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Technique for measuring the particle retention of liquid filters to 10 nanometers


Gary Van Schooneveld
Don Grant
CT Associates, Inc


Industrial requirements have driven the particle retention capabilities of microfiltration and ultrafiltration processes to near or below 10 nanometers. For example, the International Technology Roadmap of Semiconductor (ITRS) has defined a critical particle size (the particle size that can result in a reduction in manufacturing yield) of 20 nm for 2013 and projects that in 2019, the critical particle size will be 10 nm. Historically, filter particle retention capabilities have been measured using optical particle counters. Current state-of-the-art optical particle counters are capable of measuring particles as small as 30-40 nm but have limited detection efficiency near the lowest detection threshold.

This paper describes a test method and instrumentation capable of measuring removal of particles as small as 10 nm in diameter from liquids. The filters are challenged with colloidal silica particles ranging from 10 to 50 nm in diameter. Challenge concentrations typically range from 1E7 to 1E11/mL ? 10nm. Filter inlet and outlet concentrations are measured using a Liquid Nanoparticle Sizer, a recently-developed instrument and measurement technique. In this technique, a very fine mist of particle-laden water is created, the water in the mist droplets is evaporated and the sizes and numbers of the remaining particles are measuring using conventional aerosol measurement instrumentation (e.g. a scanning mobility particle sizer). This technique allows very accurate resolution of particle size with up to 64 size channels per decade of size (e.g. between 10 and 100 nm).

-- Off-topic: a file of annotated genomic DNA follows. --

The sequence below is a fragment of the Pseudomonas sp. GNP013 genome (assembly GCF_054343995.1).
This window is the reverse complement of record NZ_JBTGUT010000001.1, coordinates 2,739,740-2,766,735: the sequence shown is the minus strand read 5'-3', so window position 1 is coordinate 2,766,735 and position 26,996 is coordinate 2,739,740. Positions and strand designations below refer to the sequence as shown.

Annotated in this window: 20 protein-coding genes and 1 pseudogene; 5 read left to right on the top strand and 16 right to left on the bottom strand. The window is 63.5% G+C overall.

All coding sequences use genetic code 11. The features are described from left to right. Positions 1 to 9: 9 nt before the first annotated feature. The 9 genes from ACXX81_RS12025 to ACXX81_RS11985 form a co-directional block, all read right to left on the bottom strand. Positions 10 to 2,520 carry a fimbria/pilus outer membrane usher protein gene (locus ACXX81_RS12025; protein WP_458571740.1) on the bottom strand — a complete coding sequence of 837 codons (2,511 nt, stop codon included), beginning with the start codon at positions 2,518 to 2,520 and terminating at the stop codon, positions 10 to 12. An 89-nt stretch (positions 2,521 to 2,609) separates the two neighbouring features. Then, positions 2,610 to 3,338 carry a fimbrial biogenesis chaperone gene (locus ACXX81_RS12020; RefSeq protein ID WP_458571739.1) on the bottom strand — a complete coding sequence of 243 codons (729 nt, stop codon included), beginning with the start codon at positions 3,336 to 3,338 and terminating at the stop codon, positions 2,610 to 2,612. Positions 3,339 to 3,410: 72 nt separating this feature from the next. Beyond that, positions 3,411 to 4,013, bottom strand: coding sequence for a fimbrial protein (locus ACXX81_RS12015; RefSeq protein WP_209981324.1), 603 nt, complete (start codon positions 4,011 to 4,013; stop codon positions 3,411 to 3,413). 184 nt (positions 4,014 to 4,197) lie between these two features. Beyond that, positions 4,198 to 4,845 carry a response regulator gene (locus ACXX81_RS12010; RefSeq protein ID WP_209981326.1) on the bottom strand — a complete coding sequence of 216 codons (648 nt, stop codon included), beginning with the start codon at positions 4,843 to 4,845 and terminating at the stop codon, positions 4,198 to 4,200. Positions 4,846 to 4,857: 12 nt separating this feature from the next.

Examples of particle retention by several filters used in ultrapure water as a function of particle size and loading will be presented.

American Filtration & Separations Society Spring Conference May 6-9, 2013 Minneapolis, MN

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